Efficiency versus stability

The graphic accompaning physicist Mark Buchanan’s recent opinion piece at Bloomberg is one of the best short summaries I’ve seen so far of the challenge facing our efforts to restructure world financial markets:

Stable glass and efficient glass

Source: Serifcan Ozcan, Bloomberg.

The photograph is also an excellent visual representation of Buchanan’s main point:

Efficiency is generally a good thing. We don’t want our car engines to waste fuel through internal friction or the heat from our furnaces to slip out the window.

Yet there are limits to efficiency’s virtue. It’s no good having a lightweight super-efficient engine that melts when it heats up, or clatters into pieces on a bumpy road. For any technology, too much efficiency can compromise properties that are required for stability. And stability matters, too.

The same is true in the world of finance.

In the run-up to the current crisis, we ran our financial markets right up to the brim. Stability, however, demands that we leave some room at the top. Buchanan uses a drier metaphor that makes the same point: “Ensuring market safety may require some throwing of sand into the machinery, giving up a little efficiency to gain greater stability.”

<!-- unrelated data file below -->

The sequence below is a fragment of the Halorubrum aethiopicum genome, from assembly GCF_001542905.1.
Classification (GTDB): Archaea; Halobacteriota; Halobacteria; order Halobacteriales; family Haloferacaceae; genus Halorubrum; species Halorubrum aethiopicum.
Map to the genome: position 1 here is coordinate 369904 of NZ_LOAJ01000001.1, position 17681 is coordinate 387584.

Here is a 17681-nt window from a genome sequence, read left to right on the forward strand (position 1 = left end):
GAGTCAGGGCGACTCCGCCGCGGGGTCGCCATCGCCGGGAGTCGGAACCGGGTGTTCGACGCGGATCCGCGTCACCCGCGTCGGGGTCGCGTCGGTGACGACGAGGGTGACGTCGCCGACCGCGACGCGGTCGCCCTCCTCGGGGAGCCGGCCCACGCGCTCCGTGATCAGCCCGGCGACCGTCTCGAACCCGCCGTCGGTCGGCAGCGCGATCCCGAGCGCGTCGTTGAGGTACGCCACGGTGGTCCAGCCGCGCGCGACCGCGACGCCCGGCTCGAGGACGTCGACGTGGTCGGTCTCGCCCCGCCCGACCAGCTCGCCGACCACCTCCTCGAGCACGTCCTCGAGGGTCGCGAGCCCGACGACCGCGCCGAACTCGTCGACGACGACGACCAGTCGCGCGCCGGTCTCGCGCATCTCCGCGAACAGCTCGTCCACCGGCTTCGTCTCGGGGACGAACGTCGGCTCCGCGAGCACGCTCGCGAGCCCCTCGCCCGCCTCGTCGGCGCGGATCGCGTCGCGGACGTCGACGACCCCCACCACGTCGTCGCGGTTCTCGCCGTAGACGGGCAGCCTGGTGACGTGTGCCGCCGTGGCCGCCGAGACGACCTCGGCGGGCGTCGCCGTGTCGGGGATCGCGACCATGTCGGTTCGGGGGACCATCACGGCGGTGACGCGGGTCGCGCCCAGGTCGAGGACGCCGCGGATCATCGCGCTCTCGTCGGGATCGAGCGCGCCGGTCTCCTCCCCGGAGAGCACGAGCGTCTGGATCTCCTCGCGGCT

The only part of Buchanan’s piece that misses the mark is his musings on a financial transactions tax (FTT). An FTT would impose a very small tax –something like one-quarter of one percent– on the purchases of stocks (and an even smaller tax on derivatives). Economists Bob Pollin and Dean Baker estimate that such a tax could raise considerable amounts of revenue (pdf), while reducing the volume of super-short-term speculative purchases of securities.

This sounds exactly like the kind of grit in the gears that Buchanan is calling for, but he is somewhat dismissive of the proposal: “The sand might, for example, take the form of a tiny tax on speculative trading. The trouble is, such a tax might turn out to reduce efficiency without actually improving stability, as some economists have argued. We don’t yet know.”

Fair enough. We don’t yet know definitively that an FTT would produce just the right amount of stability at the lowest cost in efficiency. But, the idea already has substantial support among economists (pdf) who have looked at the issue, and the risks seem small. Dean Baker estimates that an FTT in the range currently being discussed would raise the average transaction cost back to what it was in the mid-1980s –hardly the dark ages of finance. An FTT would raise revenue, help to shrink our bloated financial sector, and for now looks to be the best option on the table for putting the sand Buchanan wants in the financial machinery.

(H/T BTS.)

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